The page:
The key issues related to the future of the Internet go far beyond the technological dimension. There are strong economic, social and even ethical dimensions. Freedom of speech, distributed user-generated encyclopaedia and new applications have had a profound cultural and economic impact in nearly every sector of our societies. Social networking sites are attracting hundreds of millions of users worldwide, mostly young people. Plus, the increasing availability of user-generated content fuels the ‘Web 2.0’ revolution and generates complex challenges related to security, privacy and Intellectual Property Rights.
Everybody, the wider public, the policy-makers, and even researchers themselves, should be aware of the possible positive and negative effects and impacts of various technological choices, which face us. In particular it is important to maintain a business perspective in Future Internet research, to fully involve industry and end-users in the research and innovation cycle, and to ensure that the regulatory and legislative agenda moves accordingly.
Many researchers around the world have identified the above mentioned emerging limitations of the current Internet architecture and agree that it is time for research to take a fresh, long-term view considering the Internet as a complex system, which cuts across layers from network connectivity to service architectures. This system-level approach calls for strategic, multidisciplinary research on new Internet concepts, including ‘clean slate’ or ‘disruptive’ ones. In order to measure, compare and validate scientific results and also to provide a realistic basis for a scientifically rigorous impact assessment at technological, economic and social levels, these new paradigms need to be tested on a large scale. Issues at stake are for example: the balance between intelligence in the core versus in the edges; network neutrality and the end-to-end principle; the integration of network, compute and services infrastructures; trust and security by design; or the use of open source and open standards.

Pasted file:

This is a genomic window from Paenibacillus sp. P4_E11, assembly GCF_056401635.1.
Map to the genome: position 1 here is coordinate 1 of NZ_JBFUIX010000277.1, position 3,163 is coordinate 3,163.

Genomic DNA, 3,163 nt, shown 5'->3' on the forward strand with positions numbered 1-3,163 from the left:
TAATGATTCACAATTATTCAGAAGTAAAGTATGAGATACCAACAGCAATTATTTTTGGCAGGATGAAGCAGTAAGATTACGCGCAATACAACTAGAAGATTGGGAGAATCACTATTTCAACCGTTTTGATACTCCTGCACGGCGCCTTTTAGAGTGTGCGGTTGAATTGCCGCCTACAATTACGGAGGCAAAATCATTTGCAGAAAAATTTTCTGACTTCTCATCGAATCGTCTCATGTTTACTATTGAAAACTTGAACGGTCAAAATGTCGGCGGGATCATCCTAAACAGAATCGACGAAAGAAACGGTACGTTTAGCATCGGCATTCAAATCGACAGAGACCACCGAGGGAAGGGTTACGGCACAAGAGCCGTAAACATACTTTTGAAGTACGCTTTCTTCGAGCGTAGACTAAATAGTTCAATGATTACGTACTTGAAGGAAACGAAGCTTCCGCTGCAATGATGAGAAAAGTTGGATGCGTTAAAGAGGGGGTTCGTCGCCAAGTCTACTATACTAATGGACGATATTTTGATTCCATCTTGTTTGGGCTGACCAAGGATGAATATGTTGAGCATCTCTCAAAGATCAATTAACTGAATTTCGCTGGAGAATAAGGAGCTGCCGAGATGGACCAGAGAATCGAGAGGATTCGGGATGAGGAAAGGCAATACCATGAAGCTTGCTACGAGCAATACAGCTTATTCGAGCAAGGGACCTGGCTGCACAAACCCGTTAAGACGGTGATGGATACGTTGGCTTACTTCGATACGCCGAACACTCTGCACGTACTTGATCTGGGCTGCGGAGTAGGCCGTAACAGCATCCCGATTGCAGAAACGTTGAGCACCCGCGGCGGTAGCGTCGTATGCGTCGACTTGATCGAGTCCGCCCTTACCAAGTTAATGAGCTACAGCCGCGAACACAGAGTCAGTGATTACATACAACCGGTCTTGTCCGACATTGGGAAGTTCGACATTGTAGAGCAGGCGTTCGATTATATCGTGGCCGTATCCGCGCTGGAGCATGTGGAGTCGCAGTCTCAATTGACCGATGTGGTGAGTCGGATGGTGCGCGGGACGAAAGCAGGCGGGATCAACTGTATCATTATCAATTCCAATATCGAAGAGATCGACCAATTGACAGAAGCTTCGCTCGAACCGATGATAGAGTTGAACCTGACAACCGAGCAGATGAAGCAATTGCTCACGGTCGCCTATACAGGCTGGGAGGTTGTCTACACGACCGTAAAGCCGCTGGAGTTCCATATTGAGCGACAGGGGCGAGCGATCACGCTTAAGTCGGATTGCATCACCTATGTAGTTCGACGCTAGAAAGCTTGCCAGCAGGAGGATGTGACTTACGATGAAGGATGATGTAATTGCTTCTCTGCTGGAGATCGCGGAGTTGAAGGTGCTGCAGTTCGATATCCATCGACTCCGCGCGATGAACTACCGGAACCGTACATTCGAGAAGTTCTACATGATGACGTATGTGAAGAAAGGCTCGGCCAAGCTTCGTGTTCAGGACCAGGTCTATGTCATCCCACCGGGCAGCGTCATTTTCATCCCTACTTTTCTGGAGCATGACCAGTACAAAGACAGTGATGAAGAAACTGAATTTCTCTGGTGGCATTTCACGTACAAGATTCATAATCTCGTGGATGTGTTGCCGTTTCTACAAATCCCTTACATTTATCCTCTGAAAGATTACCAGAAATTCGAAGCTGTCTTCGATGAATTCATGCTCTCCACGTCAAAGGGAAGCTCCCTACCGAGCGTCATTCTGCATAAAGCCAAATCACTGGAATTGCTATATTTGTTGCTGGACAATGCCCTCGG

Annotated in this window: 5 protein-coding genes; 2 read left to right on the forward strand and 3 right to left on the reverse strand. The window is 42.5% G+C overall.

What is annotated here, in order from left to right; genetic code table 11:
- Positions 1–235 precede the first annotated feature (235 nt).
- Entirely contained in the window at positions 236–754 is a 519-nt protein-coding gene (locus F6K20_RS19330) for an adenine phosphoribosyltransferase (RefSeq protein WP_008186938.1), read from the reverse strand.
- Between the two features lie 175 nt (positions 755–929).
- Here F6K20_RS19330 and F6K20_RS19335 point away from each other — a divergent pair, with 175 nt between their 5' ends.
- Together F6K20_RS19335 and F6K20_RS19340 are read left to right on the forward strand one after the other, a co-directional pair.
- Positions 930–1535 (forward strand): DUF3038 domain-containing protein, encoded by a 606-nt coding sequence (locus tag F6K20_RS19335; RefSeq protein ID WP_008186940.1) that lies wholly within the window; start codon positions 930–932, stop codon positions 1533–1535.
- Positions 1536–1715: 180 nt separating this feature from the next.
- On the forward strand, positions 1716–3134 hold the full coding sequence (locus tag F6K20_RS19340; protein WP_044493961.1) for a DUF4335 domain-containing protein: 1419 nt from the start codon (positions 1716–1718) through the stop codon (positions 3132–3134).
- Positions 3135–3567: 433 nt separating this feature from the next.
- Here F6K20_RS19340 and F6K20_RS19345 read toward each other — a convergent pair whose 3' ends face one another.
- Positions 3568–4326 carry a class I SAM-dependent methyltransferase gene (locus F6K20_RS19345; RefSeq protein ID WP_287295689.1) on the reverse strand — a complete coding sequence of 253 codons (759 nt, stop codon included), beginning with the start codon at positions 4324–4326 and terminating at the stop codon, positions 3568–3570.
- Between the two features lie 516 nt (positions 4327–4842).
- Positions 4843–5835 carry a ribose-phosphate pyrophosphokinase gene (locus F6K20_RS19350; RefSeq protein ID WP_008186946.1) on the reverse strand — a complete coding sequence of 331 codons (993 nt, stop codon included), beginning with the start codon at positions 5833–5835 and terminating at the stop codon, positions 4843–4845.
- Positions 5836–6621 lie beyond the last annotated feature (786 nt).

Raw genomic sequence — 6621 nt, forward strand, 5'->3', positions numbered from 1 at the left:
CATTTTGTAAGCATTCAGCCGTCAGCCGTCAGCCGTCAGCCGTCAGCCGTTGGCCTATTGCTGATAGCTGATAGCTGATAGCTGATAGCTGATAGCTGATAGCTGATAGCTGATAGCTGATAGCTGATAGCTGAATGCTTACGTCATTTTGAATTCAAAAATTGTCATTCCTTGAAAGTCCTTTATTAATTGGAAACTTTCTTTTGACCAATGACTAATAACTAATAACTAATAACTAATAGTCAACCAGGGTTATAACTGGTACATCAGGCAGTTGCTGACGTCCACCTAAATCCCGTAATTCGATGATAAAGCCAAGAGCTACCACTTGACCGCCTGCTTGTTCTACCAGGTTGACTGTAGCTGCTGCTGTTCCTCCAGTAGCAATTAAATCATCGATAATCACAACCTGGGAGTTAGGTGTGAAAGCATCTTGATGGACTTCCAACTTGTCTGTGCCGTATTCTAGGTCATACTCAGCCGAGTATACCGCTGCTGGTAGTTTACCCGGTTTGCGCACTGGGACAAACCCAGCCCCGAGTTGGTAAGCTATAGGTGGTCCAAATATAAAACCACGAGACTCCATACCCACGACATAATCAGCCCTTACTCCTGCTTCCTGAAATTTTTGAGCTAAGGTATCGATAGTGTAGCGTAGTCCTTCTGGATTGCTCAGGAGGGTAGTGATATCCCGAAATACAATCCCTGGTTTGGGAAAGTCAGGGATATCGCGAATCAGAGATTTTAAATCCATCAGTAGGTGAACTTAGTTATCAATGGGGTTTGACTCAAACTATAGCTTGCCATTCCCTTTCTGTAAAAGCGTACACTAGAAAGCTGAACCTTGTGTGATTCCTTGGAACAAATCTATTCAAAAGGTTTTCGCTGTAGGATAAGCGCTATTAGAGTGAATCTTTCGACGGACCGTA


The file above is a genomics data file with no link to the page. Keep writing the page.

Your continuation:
For this kind of ‘experimentally-driven research’ related to the Future Internet, researchers need an experimental facility for validating innovative research and developments on network and service architectures and paradigms. History has shown that many occurrences are only discovered when systems are deployed in ‘real-life’ situations. For instance, experimentally-driven security research should include experimentation with intentionally and unintentionally misbehaving programs and machines in a large, heterogeneous, real world-like testbed environment, which is nevertheless isolated from the outside world. Such experiments need to be conducted in a planned,controlled, responsible and legal manner. An experimental facility on Future Internet technologies must broadly support research on networks and services, in order to compare current and future approaches. Practical experiments are needed to give credibility and raise the level of confidence in the research finding. Furthermore, the experimentation must be performed on a large scale to be representative, convincing, and to prove the scalability of the tested solution. Experimental facilities based on federating testbeds at different levels of maturity, from proof-of-concept to validation, are needed to test compatibility, interoperability and to derive potential migration paths for innovative technologies.